Note on the Fridge to Those Who Forgot Their Manners

No Telling

Dear Forgetfuls,

Our duly elected President has won the prestigious Nobel Peace Prize. Congratulate him. Those of you who are Americans, the honor is reflective. Be proud.

Off and on all day I’ve read comments written by those who 1) somehow think the Norwegian Nobel Committee chose Obama because he is black, 2) believe the Norwegian Nobel Committee watched too much MSM news on CNN and were brainwashed, and 3) insist he nominated himself. I even read one blog on FOX News where several posters referred to our President as “Buckwheat.” Inexcusable.

The Nobel prizes are international awards. If Those Who Are Forgetful would like to read more about the selection committee and the process, the official Nobel website is a good place to begin. I would also like to remind the Forgetful to brush up on their world view, as well as the way the world views us. We seem to be living in a time of tunnel vision and backyard-centric confusion. Main Street is important, but it is not the center of the universe. It never will be again.

The world is a large place, and every nation carries its own historical baggage into the international discussion. Civility is not optional. Someone else’s incivility is no excuse for your own. Ever.

Forgetfuls, go congratulate the first sitting U.S. President since Woodrow Wilson to win the Nobel Peace Prize. It’s an enormous honor and responsibility, and President Obama deserves the respect due regardless of your political leanings.

As my mama always said, mind your manners.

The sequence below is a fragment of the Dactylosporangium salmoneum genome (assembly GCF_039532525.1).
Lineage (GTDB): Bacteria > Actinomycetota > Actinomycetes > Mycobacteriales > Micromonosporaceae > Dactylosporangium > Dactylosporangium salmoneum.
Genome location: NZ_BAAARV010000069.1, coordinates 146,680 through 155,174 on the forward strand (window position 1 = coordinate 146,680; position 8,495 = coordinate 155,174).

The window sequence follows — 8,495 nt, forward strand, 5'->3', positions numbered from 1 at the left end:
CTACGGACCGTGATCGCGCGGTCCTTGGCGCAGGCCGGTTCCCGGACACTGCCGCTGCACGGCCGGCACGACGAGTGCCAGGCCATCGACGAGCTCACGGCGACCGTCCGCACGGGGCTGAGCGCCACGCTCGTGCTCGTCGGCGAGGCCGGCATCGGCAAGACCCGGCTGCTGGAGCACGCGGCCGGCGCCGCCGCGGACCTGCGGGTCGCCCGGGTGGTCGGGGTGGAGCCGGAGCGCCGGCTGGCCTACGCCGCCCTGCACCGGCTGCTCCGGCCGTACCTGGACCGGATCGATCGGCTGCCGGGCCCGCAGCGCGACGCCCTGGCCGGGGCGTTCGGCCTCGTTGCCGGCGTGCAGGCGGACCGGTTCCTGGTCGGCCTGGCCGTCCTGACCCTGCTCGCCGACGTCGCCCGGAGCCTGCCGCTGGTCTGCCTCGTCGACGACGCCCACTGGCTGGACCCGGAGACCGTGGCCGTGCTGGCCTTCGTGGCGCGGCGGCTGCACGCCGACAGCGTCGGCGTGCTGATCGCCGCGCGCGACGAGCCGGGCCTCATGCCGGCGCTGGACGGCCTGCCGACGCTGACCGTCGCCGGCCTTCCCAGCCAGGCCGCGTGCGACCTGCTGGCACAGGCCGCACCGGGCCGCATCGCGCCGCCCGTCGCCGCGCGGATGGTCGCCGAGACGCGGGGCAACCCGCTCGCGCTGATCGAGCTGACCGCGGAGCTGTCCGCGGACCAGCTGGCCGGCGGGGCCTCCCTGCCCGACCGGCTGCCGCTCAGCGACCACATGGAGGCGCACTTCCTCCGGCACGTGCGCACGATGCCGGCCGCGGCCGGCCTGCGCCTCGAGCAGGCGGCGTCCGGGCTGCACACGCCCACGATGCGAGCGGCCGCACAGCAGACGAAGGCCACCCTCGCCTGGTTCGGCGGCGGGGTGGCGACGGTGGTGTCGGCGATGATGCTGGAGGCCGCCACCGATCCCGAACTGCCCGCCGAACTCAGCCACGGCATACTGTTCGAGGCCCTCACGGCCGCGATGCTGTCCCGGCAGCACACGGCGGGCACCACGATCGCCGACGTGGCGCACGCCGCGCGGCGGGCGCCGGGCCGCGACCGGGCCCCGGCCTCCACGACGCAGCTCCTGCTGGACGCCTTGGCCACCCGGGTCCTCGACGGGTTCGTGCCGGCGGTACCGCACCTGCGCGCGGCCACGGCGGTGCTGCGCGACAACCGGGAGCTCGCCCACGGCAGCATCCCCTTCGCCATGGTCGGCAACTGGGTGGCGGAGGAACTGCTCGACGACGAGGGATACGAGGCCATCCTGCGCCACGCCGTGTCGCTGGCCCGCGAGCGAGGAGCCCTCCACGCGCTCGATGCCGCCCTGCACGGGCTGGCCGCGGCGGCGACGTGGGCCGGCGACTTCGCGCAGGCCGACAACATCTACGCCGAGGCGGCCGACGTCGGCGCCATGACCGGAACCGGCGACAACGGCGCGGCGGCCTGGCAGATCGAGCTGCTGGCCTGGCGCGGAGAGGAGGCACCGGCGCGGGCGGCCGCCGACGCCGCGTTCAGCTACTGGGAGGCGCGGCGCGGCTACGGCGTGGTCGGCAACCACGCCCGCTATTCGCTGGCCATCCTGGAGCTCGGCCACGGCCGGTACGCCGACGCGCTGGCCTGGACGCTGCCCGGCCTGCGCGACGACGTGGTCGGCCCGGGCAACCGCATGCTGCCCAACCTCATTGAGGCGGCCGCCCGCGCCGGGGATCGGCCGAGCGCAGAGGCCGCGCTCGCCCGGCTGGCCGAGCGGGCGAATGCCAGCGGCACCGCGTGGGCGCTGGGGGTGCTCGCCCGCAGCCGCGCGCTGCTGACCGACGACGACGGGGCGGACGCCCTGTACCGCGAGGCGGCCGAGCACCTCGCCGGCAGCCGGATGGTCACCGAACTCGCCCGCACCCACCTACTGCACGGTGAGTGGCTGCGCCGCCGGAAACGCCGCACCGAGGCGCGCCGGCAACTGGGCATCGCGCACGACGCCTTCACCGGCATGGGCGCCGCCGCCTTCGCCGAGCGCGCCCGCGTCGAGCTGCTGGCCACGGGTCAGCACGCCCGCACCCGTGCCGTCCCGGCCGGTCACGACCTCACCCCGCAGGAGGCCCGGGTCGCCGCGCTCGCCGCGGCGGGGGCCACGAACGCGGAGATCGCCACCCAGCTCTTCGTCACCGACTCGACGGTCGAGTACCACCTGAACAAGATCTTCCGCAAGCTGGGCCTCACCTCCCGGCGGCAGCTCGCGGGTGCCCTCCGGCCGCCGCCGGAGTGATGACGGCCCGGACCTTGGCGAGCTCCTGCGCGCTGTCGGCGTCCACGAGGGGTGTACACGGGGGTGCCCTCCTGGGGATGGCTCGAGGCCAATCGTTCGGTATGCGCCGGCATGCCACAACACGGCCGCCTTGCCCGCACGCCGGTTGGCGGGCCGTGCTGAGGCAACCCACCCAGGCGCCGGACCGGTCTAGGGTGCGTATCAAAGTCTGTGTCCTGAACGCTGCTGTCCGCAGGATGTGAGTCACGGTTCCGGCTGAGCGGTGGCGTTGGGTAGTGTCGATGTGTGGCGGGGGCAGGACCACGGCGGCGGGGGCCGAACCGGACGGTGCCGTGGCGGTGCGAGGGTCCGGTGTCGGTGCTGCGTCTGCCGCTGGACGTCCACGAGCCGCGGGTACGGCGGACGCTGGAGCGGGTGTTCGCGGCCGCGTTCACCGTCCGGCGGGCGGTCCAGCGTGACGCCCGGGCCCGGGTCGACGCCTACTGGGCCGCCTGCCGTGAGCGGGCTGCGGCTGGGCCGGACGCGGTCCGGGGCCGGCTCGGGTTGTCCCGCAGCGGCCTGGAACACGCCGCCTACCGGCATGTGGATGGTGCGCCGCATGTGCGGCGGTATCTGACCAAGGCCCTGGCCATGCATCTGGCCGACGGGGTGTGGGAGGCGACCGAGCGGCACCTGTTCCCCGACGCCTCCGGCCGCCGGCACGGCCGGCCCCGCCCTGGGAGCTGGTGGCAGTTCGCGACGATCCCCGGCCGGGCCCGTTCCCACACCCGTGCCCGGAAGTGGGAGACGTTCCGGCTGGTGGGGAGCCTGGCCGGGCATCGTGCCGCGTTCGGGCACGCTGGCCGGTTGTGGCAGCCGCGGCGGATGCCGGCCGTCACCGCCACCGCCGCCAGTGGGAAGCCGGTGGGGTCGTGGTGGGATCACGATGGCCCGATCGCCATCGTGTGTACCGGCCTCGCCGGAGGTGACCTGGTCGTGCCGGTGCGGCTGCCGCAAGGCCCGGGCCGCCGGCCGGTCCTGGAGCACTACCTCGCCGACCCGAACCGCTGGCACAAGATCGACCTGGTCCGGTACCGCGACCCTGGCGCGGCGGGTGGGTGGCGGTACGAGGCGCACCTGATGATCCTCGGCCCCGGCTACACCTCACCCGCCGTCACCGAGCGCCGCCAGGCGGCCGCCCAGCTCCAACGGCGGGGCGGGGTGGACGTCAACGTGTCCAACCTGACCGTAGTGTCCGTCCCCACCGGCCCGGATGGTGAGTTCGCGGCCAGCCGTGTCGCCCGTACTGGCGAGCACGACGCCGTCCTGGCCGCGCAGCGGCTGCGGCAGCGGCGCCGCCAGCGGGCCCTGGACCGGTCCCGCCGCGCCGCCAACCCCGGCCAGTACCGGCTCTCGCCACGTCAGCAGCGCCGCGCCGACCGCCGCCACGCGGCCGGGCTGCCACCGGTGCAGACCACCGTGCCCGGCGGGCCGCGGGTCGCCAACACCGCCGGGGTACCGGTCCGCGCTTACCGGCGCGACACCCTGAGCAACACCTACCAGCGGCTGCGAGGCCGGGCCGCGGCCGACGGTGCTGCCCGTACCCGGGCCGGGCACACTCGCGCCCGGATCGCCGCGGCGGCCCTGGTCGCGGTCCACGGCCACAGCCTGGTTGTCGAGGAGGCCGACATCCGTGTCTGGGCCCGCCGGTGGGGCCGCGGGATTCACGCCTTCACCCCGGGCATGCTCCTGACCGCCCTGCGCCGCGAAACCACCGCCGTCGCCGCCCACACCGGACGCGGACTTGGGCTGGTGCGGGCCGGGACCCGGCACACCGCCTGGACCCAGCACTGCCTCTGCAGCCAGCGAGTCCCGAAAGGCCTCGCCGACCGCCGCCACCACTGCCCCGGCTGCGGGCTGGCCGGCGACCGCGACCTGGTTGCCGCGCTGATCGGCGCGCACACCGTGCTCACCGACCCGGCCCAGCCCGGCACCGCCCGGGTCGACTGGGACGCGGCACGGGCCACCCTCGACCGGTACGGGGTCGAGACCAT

38 thoughts on “Note on the Fridge to Those Who Forgot Their Manners

  1. Yes, yes, yessss!!! Manners are getting very scarce overall these days. Obama's award may be a bit surprising to some, but it's a GOOD thing, right???? I'm glad you're reminding people of this.

  2. Yes, Ma'am, Miss Monda. You tell 'em. I can't figure out why even the so-called moderates and liberals in this country publicly expressed surprise because Obama hasn't “done” anything yet. While we're minding our manners, we might review what “doing something” means, and how hard it can be to “do something” when folks are locked in the gridlock of politics as usual.

  3. Thank you for writing this. From my side of the pond (Belgium), it looks as if my country has lost its mind. Nobody seems to need ideas to debate anymore–you just need invective. Facts? Bah!

    THANK YOU THANK YOU THANK YOU. You've made my day. Yesterday was made by the Nobel Prize committee.

    P.S. Today's word is 'umista'. Hey! U! Mista! Mind your manners!

  4. I actually happen to think that Mr. Obama has deserved the prize by having done and accomplished something. In his short term at the office he has managed to create an enormous amount of good will across the nations. We have regained the respect of Europe, we started rebuilding our relationship with Russia, Iran is going to allow international observers to examine its nuclear program. Did those people who criticize the decision of the Nobel committee see a better qualified person with a track record of more impressive achievements? This is simply a personal dislike or envy that motivates the criticism. And such motivation is never a good basis for a civilized debate.

    On the other hand, I think that the previous recipients have discredited the Nobel Peace Prize enough for a good argument to be made in favor of abolishing it altogether.

  5. Monda, I am to fair of a person to be patriotic. I'm not disrespectful towards the president and have started to like him. What I don't like about this whole Nobel Peace Prize is that they gave it to him for his potential, not his accomplishments.
    There are other people in the world who have accomplished a lot and deserved more than he did. On the Nobel's website they say so themselves, he won the prize “for his extraordinary efforts to strengthen international diplomacy and cooperation between peoples”( Do you see it fair that they award him for potential? Because I don't.
    I don't want to seem rude, but the last president to be award the Nobel Peace was Jimmy Carter in 2002. Yes it was out of house, but he had been the president of the U.S

  6. Monda,